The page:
The results of a 15 year project chronicling Epping's involvement in WWI are available to view ahead of the war's centenary.

In 2000 John Duffell started researching the lives of the 113 soldiers immortalised on the Epping war memorial.

Digging into historical records and the archives of the West Essex Gazette, the hobby historian spent the next 15 years piecing together a remarkably detailed record of Epping and its people from 1914 to 1918.

He said: "For a small town, Epping lost a lot of men.

"113 fell and the population was only about 2,000 back then.

"Most of these boys had never been outside Epping before. I think they saw it as a great adventure."

While all those who lost their lives are remembered in as much detail as possible, some, such as Captain Charles Awbery, are afforded particularly fleshed out entries.

A chartered accountant in everyday life, Cpt Awbery was promoted to his position following a campaign in the Boer War and then five months in Gallipoli.

Having received the Military Cross for gallantry in action in 1916, the London Gazette wrote: “He led his company direct to the final objective and got into touch with the battalions on the right and the left, sending his report to Battalion HQ.

"He carried out a difficult operation with great courage and skill.”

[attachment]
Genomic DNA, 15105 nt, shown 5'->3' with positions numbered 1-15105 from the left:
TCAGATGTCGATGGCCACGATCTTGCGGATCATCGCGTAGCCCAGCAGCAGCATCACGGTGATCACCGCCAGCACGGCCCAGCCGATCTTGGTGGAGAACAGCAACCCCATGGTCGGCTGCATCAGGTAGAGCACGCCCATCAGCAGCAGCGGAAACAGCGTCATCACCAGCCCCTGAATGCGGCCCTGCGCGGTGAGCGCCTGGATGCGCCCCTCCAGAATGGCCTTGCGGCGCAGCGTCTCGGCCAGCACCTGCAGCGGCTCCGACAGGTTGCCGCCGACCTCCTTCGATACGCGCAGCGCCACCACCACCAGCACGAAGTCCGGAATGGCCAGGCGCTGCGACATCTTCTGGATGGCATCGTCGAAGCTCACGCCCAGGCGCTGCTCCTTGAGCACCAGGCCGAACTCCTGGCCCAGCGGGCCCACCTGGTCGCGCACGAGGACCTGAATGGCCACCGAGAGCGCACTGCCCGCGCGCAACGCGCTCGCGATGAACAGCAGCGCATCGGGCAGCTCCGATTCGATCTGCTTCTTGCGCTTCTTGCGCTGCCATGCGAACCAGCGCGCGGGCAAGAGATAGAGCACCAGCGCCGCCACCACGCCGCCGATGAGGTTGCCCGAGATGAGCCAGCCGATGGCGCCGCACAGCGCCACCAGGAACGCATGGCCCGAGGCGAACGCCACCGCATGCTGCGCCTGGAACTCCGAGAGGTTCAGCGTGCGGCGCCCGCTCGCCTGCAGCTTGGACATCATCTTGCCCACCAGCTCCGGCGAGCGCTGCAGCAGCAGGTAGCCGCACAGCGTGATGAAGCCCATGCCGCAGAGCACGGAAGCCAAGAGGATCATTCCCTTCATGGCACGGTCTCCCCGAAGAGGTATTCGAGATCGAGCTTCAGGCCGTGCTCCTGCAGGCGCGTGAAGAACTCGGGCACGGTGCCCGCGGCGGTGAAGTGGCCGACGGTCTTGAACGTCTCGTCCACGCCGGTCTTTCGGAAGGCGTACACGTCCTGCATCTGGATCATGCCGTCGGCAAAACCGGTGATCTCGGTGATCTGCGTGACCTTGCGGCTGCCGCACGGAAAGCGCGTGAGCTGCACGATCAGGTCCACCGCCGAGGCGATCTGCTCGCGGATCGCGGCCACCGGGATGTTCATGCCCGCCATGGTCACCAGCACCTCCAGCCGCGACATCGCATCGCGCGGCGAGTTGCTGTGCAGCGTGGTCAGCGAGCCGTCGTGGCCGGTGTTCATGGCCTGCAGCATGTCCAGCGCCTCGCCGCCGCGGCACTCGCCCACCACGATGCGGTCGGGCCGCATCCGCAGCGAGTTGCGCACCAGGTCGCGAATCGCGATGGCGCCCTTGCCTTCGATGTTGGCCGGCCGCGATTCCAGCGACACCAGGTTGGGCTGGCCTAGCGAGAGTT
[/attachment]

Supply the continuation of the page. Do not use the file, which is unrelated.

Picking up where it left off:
Captain Awbery was reported missing in August 1917.

It was later discovered that he had in fact been killed in action at St Julien, near Ypres, on July 31.

The West Essex Gazette said at the time: “His honourable sportsmanlike conduct made him many friends in Epping, by whom he will be sadly missed."

As well as these touching tributes to individual soldiers, Mr Duffell's work tracks the town's involvement in the war in a broader sense.

In September 1914 for example, Epping Urban District Council offered the use of Epping Emergency Hospital to the Red Cross Society for wounded soldiers.

The same month the district's football league put a halt to matches, the absence of 98 players that had already left to join the war making game play impossible.

In November 1914 an intriguing link between Epping and Germany emerged.

The diary records: "Epping girl Patty Smith has recently spent three months in the German town of Metz.

"Even after war was declared she was allowed to move freely around the city, and saw the Kaiser five times.

"She confirms that he has gone much whiter since the war started, and that he looks a worried man."

To read a copy of Mr Duffell's diary, email him at